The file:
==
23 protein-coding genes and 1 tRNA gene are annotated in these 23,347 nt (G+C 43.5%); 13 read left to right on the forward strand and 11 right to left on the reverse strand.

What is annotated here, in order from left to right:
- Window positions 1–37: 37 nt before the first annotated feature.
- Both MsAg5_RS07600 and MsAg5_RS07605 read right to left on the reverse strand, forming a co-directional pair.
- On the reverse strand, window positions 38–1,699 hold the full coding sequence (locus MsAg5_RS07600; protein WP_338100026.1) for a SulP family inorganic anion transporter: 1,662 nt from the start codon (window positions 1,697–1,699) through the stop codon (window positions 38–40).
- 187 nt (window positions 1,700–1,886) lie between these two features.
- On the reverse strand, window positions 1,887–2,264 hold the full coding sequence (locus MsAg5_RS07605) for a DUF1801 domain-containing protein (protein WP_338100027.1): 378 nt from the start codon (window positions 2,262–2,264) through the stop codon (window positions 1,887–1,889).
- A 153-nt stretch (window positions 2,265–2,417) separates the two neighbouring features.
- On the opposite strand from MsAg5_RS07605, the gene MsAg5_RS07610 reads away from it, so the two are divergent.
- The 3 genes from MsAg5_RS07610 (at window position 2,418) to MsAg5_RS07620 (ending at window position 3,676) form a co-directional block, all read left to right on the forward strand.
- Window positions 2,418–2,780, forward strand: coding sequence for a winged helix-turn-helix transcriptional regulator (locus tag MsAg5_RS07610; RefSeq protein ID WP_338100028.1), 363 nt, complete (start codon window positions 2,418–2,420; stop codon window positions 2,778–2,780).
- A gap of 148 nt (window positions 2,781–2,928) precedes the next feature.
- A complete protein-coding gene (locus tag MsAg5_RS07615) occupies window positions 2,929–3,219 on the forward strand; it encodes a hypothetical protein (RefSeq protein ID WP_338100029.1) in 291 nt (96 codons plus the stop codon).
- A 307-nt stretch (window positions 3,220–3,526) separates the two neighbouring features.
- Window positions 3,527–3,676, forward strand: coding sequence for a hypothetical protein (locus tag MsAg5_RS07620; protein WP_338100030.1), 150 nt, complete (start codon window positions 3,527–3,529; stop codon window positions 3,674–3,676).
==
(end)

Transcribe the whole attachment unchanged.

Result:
23 protein-coding genes and 1 tRNA gene are annotated in these 23,347 nt (G+C 43.5%); 13 read left to right on the forward strand and 11 right to left on the reverse strand.

What is annotated here, in order from left to right:
- Window positions 1–37: 37 nt before the first annotated feature.
- Both MsAg5_RS07600 and MsAg5_RS07605 read right to left on the reverse strand, forming a co-directional pair.
- On the reverse strand, window positions 38–1,699 hold the full coding sequence (locus MsAg5_RS07600; protein WP_338100026.1) for a SulP family inorganic anion transporter: 1,662 nt from the start codon (window positions 1,697–1,699) through the stop codon (window positions 38–40).
- 187 nt (window positions 1,700–1,886) lie between these two features.
- On the reverse strand, window positions 1,887–2,264 hold the full coding sequence (locus MsAg5_RS07605) for a DUF1801 domain-containing protein (protein WP_338100027.1): 378 nt from the start codon (window positions 2,262–2,264) through the stop codon (window positions 1,887–1,889).
- A 153-nt stretch (window positions 2,265–2,417) separates the two neighbouring features.
- On the opposite strand from MsAg5_RS07605, the gene MsAg5_RS07610 reads away from it, so the two are divergent.
- The 3 genes from MsAg5_RS07610 (at window position 2,418) to MsAg5_RS07620 (ending at window position 3,676) form a co-directional block, all read left to right on the forward strand.
- Window positions 2,418–2,780, forward strand: coding sequence for a winged helix-turn-helix transcriptional regulator (locus tag MsAg5_RS07610; RefSeq protein ID WP_338100028.1), 363 nt, complete (start codon window positions 2,418–2,420; stop codon window positions 2,778–2,780).
- A gap of 148 nt (window positions 2,781–2,928) precedes the next feature.
- A complete protein-coding gene (locus tag MsAg5_RS07615) occupies window positions 2,929–3,219 on the forward strand; it encodes a hypothetical protein (RefSeq protein ID WP_338100029.1) in 291 nt (96 codons plus the stop codon).
- A 307-nt stretch (window positions 3,220–3,526) separates the two neighbouring features.
- Window positions 3,527–3,676, forward strand: coding sequence for a hypothetical protein (locus tag MsAg5_RS07620; protein WP_338100030.1), 150 nt, complete (start codon window positions 3,527–3,529; stop codon window positions 3,674–3,676).